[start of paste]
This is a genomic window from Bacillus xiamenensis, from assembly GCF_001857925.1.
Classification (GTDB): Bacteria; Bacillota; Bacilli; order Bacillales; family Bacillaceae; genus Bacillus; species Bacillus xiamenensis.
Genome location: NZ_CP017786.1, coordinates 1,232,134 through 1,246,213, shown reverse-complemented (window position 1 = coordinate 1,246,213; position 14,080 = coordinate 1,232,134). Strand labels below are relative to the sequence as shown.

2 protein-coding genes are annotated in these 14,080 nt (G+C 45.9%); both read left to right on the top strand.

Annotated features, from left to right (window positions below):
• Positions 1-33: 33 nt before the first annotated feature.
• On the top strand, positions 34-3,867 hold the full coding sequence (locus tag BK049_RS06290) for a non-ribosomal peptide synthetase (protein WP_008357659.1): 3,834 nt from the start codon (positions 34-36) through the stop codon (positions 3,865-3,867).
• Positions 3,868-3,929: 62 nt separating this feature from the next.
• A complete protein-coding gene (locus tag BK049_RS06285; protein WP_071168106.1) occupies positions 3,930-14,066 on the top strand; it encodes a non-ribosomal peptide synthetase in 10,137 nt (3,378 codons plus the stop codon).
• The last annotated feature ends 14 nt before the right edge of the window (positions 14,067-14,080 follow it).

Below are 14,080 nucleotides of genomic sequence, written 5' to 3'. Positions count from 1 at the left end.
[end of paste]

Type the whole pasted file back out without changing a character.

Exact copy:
This is a genomic window from Bacillus xiamenensis, from assembly GCF_001857925.1.
Classification (GTDB): Bacteria; Bacillota; Bacilli; order Bacillales; family Bacillaceae; genus Bacillus; species Bacillus xiamenensis.
Genome location: NZ_CP017786.1, coordinates 1,232,134 through 1,246,213, shown reverse-complemented (window position 1 = coordinate 1,246,213; position 14,080 = coordinate 1,232,134). Strand labels below are relative to the sequence as shown.

2 protein-coding genes are annotated in these 14,080 nt (G+C 45.9%); both read left to right on the top strand.

Annotated features, from left to right (window positions below):
• Positions 1-33: 33 nt before the first annotated feature.
• On the top strand, positions 34-3,867 hold the full coding sequence (locus tag BK049_RS06290) for a non-ribosomal peptide synthetase (protein WP_008357659.1): 3,834 nt from the start codon (positions 34-36) through the stop codon (positions 3,865-3,867).
• Positions 3,868-3,929: 62 nt separating this feature from the next.
• A complete protein-coding gene (locus tag BK049_RS06285; protein WP_071168106.1) occupies positions 3,930-14,066 on the top strand; it encodes a non-ribosomal peptide synthetase in 10,137 nt (3,378 codons plus the stop codon).
• The last annotated feature ends 14 nt before the right edge of the window (positions 14,067-14,080 follow it).

Below are 14,080 nucleotides of genomic sequence, written 5' to 3'. Positions count from 1 at the left end.